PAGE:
Former Morgan Stanley managing director Du Jun was ordered to pay HK$23.9 million ($3.1 million) to investors who sold him shares in 2007, for which he was jailed for trading with inside information.
Hong Kong High Court Judge Peter Ng’s order yesterday benefits about 300 investors in Citic Resources Holdings Ltd. (1205), the Securities and Futures Commission said in a statement. The payments represent the profit they could have made had the inside information been known.
The restoration orders are the first by a Hong Kong court in an insider dealing case. Du, who bought shares of the Chinese commodities trader after learning of a plan to purchase an oilfield while he was helping it sell bonds, was convicted in 2009. The SFC last year won a similar court order using the same legal provision known as section 213 on behalf of investors in a flawed initial public offering.
“We expect to see more frequent use by the SFC of section 213 to achieve compensation for investors in a variety of situations in which there has been market misconduct in the broadest sense,” said Martin Rogers, a Davis Polk & Wardwell LLP disputes partner in Hong Kong who wasn’t involved in the case. The legal provision allows the commission to sue and seek remedies on behalf of investors.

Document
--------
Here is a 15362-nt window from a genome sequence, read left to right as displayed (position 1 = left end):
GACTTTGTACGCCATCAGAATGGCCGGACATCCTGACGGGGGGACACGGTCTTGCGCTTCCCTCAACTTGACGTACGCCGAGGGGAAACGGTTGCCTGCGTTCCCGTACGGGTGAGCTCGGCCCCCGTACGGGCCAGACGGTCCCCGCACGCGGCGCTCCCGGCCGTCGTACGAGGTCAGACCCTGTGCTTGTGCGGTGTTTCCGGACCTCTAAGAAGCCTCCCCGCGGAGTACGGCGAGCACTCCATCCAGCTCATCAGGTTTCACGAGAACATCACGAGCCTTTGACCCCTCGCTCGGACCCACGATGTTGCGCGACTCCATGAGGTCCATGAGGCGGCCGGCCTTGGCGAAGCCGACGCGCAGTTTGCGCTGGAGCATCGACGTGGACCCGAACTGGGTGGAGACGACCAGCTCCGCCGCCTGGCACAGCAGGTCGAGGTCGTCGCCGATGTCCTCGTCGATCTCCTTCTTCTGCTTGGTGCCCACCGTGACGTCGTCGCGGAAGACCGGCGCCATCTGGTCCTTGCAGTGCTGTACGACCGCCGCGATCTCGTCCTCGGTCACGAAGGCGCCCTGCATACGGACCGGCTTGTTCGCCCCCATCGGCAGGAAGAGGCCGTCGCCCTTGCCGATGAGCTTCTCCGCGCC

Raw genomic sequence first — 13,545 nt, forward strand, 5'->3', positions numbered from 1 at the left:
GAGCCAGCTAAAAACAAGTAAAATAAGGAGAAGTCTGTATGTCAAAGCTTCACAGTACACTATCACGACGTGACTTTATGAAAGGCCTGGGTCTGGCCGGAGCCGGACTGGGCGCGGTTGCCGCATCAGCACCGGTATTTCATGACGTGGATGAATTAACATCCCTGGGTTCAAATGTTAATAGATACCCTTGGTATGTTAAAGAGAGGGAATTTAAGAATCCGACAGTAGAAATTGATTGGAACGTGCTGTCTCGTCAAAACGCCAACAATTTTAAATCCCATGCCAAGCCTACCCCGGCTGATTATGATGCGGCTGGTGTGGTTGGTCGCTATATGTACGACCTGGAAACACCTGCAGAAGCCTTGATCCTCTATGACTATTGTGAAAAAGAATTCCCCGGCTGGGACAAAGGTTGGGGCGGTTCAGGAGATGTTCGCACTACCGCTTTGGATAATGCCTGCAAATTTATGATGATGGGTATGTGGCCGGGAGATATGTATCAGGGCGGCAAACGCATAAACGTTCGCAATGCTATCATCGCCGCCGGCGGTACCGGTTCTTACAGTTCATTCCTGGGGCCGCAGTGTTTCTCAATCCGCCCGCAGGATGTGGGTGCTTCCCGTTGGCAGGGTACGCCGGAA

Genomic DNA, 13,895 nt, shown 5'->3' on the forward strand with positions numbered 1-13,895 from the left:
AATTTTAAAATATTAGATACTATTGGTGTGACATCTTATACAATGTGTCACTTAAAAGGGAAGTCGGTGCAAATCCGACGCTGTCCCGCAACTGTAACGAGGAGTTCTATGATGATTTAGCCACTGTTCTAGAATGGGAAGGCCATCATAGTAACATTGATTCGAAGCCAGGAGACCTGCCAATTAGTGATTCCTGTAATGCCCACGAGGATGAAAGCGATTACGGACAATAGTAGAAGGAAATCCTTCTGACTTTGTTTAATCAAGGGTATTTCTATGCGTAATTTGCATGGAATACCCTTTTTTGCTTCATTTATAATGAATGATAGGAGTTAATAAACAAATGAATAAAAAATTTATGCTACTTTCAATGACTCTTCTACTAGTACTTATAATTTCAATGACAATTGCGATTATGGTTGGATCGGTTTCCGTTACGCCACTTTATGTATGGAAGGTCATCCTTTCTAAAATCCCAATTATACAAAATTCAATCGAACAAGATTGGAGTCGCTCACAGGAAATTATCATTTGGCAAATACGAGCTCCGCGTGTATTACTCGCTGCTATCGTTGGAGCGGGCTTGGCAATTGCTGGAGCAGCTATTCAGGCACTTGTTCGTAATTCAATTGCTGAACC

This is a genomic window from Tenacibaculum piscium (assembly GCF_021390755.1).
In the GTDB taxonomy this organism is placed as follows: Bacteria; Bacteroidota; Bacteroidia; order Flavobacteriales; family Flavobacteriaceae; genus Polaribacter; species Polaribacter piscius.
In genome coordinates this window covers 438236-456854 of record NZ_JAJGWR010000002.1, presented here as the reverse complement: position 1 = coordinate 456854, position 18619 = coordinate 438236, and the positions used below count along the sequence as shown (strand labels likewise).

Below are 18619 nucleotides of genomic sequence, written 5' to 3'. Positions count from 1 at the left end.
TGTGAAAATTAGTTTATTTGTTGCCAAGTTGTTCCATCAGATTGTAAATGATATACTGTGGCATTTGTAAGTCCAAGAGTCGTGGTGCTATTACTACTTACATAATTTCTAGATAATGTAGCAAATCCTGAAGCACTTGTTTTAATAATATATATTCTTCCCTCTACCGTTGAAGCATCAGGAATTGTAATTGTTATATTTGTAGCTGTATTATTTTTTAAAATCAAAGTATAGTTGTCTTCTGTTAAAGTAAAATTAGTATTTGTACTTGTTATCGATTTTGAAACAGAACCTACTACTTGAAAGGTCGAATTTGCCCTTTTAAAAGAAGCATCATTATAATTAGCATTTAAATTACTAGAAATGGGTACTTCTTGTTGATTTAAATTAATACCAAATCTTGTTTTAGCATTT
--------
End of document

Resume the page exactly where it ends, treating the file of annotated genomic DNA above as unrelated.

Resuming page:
A Beijing native, Du worked for Morgan Stanley (MS) in Hong Kong from 2001 until May 2007 when he was fired. He was arrested on his return to Hong Kong from Beijing in 2008 after the SFC froze HK$46.5 million of his assets.
An appeal court last year dismissed Du’s arguments that the prosecution failed to prove he committed a crime. It cut his jail term to six years from seven, saying Du didn’t set up secret accounts for his trading.
Du’s lawyer from Chong & Partners didn’t return a call for comment on yesterday’s ruling.
The affected Citic Resources investors wouldn’t have sold their shares to Du had they known he was engaged in illegal insider dealing and certainly not at the same price, said SFC Executive Director of Enforcement Mark Steward.
“This case sends a clear message that the consequences of wrongdoing, including the costs of restoration or remediation,” should be met by wrongdoers, he said.
The SFC’s HK$1.03 billion settlement in 2012 with Hontex International Holdings Co., which it accused of misleading investors in its listing prospectus, saw the company offer to repurchase shares from about 7,700 shareholders.
The case is Securities and Futures Commission v. Du Jun, HCMP1407/2007 in the Hong Kong Court of First Instance.
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